Aggressively ApatheticI think that the best way to describe a character's appearance would be to give a few minimalist details like body type, hair, eye color, etc. and let the reader's imagination fill in the rest. Readers don't like being ordered by the author: "See, that person is beautiful because I told you so! Accept it as a fact!". Beauty is subjective, after all. And, as I've said eariler, if a character's beauty is essential to plot and the reader should know about it, it is advisable to do it via another character's comment. That way, it will become that character's opinion, not the author's; the reader would be more likely to accept it.
edited 20th Oct '11 12:55:48 AM by Nightwire
Pray tell, what school of trangression is this?
"Everyone could see that she was beautiful, but she carried her beauty like a purse which, when left at home, kept men wondering how she would look with a little of this or that. The women, on the other hand, never noticed her beauty, but always trailed their eyes towards her always tasteful footwear." Meh.
hug-ably rape-ably soft. Just like the bear in the commercial!
as of the 2nd of Nov. has 6 weeks for a broken collar bone to heal and types 1 handed and slowly
I was thinking of a page I wrote recently where I did not really do anything to describe a gal's appearance, but the fact that this guy was really paying attention to her would probably give people the impression that she is attractive.
PING PONG CIRCULATENo. Just no. One thing I've found also works is that if you must describe their features in detail, try injecting some humor into it (please note, the POV character speaking here is supposed to be that crude): "Leaning over a map laid out on the store counter was one fine woman. She was tall, about Jeff's height, with the body of a pornstar and the flawless complexion of a model. Her hair was long and black, tied into a ponytail that reached down to the crook of her back. The eyes were amber brown, and although her face was a little harsh, it was the kind of harsh that made you go 'Mistress, give me more!'"
Street Writing Man@OP: Describe the character. Be as honest as you can. That's really all you can do. Trying to "make" an audience find beauty in a character is as foolish as trying to "make" them be sympathetic; in both cases, you're likely to alienate more than titillate.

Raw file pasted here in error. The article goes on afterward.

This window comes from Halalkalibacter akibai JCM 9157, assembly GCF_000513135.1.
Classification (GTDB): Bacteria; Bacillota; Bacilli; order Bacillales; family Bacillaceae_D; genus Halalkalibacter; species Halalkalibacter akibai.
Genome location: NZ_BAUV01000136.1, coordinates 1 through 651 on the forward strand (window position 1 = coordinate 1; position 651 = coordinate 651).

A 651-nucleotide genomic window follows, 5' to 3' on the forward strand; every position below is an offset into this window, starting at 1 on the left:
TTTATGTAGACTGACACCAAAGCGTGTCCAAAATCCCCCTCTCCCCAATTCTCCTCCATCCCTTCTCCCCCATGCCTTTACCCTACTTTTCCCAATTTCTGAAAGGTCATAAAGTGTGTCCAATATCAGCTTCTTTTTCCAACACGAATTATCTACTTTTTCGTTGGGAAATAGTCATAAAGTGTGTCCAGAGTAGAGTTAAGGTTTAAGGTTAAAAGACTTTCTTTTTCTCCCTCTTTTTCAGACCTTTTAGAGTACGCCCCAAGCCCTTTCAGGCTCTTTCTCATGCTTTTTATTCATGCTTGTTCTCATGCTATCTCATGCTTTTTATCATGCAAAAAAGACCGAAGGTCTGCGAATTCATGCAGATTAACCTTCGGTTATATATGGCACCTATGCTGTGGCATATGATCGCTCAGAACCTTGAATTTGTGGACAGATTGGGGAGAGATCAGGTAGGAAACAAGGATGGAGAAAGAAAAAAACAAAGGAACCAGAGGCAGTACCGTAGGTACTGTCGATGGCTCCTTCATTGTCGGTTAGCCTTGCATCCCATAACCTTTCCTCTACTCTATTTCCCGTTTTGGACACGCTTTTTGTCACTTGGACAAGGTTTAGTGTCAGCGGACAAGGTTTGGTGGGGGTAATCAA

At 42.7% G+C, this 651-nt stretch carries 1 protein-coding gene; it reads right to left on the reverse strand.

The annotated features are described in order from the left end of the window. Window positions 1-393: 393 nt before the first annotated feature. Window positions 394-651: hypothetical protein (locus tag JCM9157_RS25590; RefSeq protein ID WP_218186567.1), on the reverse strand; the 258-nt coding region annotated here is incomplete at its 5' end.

Mistakes are part of the dues one pays for a full life. ~Sophia Loren~
Ahr riverNightwire: I have two characters who are very much supposed to be attractive for the plot. One is because that's his power, the other is supposed to hint at something else. I just say they both have symmetrical faces, and are both meant to be attractive. Writing scripts take the subtlety out of it.
Aggressively ApatheticSo it's like some kind of Glamour?
Pray tell, what school of trangression is this?
The best way to portray a character as pretty is to show other's reactions to her. You cannot guarantee any given person will share the same tastes as you .
"As she walked down the street, heads turned to follow her - male and female alike. Men cat-called, while women fought the urge." That's how I tell if someone is pretty or handsome.
Winter is coming.
slice of liceDepending on the context of the whole story, that's probably excessive already.
Forget the tropes until after you're done.
K-11-2And really, when the hell was the last time you actually heard someone catcall in public?
Also known as KatzIf you're a conventionally attractive woman, probably very recently. Nevertheless, is indeed excessive, the bit about women fighting the urge is odd, and generally indicates more about the setting than the individual.
edited 28th Oct '11 3:38:25 PM by jewelleddragon
K-11-2I actually asked that question of a few and they didn't know, so I'm...not convinced.
Professional NerdBasically, I think the best way to go about it is to allow the reader to disagree with you - let characters think she's attractive, but don't try to establish it as an objective fact. Also, don't beat the reader over the head with it. (There's a reason Twilight annoys the fuck out of most people over thirteen.) Mention is once or twice, maybe a little more in dialogue when appropriate, and then move along.
"If there's a hole, it's a man's job to thrust into it!"
— Ryoma Nagare, New Getter Robo
Fuzzy Orange DoomsayerSomething I sort of hinted at in my earlier post, which nobody else followed up on: it's really, really fun to write characters who have specific fetishes, even if you don't share those fetishes (a character who always goes for redheads, a character who moons over muscular men, a character who's consistently drawn to girls who wear fancy dresses . . .)
edited 30th Oct '11 12:23:44 AM by feotakahari
That's Feo . . . He's a disgusting, mysoginistic, paedophilic asshat who moonlights as a shitty writer—Something Awful
Agree with this. I think it's not so much wrong as tacky to let any fetishes of your own make it into your works (at least in obvious fashion), and I am no fan of Author Appeal. But I definitely think giving your characters certain preferences can work nicely. It doesn't have to be blatant either; perhaps all of Bob's love interests just happen to be redheads.